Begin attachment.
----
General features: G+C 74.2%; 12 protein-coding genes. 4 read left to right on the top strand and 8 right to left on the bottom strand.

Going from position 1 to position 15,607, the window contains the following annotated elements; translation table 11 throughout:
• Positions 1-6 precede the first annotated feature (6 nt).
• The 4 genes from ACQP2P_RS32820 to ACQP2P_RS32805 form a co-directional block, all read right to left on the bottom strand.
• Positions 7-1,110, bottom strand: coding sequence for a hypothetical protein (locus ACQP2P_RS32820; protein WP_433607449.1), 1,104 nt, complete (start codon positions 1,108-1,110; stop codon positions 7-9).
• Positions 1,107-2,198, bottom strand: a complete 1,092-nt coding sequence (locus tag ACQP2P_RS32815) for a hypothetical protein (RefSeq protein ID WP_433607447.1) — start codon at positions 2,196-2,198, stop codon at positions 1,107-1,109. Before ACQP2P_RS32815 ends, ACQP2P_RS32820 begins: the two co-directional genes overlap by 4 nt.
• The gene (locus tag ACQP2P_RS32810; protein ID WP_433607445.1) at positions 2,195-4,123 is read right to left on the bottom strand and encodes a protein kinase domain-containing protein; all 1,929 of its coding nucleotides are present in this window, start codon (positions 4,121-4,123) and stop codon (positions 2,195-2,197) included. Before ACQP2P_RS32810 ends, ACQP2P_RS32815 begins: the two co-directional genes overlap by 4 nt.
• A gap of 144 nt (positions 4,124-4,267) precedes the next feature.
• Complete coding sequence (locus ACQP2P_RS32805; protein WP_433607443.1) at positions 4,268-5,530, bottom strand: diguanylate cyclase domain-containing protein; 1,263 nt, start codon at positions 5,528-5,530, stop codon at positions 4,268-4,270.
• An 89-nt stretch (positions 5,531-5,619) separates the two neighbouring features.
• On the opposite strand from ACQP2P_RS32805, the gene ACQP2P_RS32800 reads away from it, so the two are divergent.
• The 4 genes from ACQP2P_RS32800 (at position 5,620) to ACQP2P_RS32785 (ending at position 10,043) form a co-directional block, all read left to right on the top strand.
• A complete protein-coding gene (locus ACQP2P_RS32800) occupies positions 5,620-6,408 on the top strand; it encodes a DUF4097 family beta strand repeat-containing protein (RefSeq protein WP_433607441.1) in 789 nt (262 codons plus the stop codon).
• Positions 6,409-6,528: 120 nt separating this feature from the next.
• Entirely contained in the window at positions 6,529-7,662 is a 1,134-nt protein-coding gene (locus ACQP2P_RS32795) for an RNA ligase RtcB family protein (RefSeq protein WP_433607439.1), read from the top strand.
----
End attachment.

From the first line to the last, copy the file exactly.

General features: G+C 74.2%; 12 protein-coding genes. 4 read left to right on the top strand and 8 right to left on the bottom strand.

Going from position 1 to position 15,607, the window contains the following annotated elements; translation table 11 throughout:
• Positions 1-6 precede the first annotated feature (6 nt).
• The 4 genes from ACQP2P_RS32820 to ACQP2P_RS32805 form a co-directional block, all read right to left on the bottom strand.
• Positions 7-1,110, bottom strand: coding sequence for a hypothetical protein (locus ACQP2P_RS32820; protein WP_433607449.1), 1,104 nt, complete (start codon positions 1,108-1,110; stop codon positions 7-9).
• Positions 1,107-2,198, bottom strand: a complete 1,092-nt coding sequence (locus tag ACQP2P_RS32815) for a hypothetical protein (RefSeq protein ID WP_433607447.1) — start codon at positions 2,196-2,198, stop codon at positions 1,107-1,109. Before ACQP2P_RS32815 ends, ACQP2P_RS32820 begins: the two co-directional genes overlap by 4 nt.
• The gene (locus tag ACQP2P_RS32810; protein ID WP_433607445.1) at positions 2,195-4,123 is read right to left on the bottom strand and encodes a protein kinase domain-containing protein; all 1,929 of its coding nucleotides are present in this window, start codon (positions 4,121-4,123) and stop codon (positions 2,195-2,197) included. Before ACQP2P_RS32810 ends, ACQP2P_RS32815 begins: the two co-directional genes overlap by 4 nt.
• A gap of 144 nt (positions 4,124-4,267) precedes the next feature.
• Complete coding sequence (locus ACQP2P_RS32805; protein WP_433607443.1) at positions 4,268-5,530, bottom strand: diguanylate cyclase domain-containing protein; 1,263 nt, start codon at positions 5,528-5,530, stop codon at positions 4,268-4,270.
• An 89-nt stretch (positions 5,531-5,619) separates the two neighbouring features.
• On the opposite strand from ACQP2P_RS32805, the gene ACQP2P_RS32800 reads away from it, so the two are divergent.
• The 4 genes from ACQP2P_RS32800 (at position 5,620) to ACQP2P_RS32785 (ending at position 10,043) form a co-directional block, all read left to right on the top strand.
• A complete protein-coding gene (locus ACQP2P_RS32800) occupies positions 5,620-6,408 on the top strand; it encodes a DUF4097 family beta strand repeat-containing protein (RefSeq protein WP_433607441.1) in 789 nt (262 codons plus the stop codon).
• Positions 6,409-6,528: 120 nt separating this feature from the next.
• Entirely contained in the window at positions 6,529-7,662 is a 1,134-nt protein-coding gene (locus ACQP2P_RS32795) for an RNA ligase RtcB family protein (RefSeq protein WP_433607439.1), read from the top strand.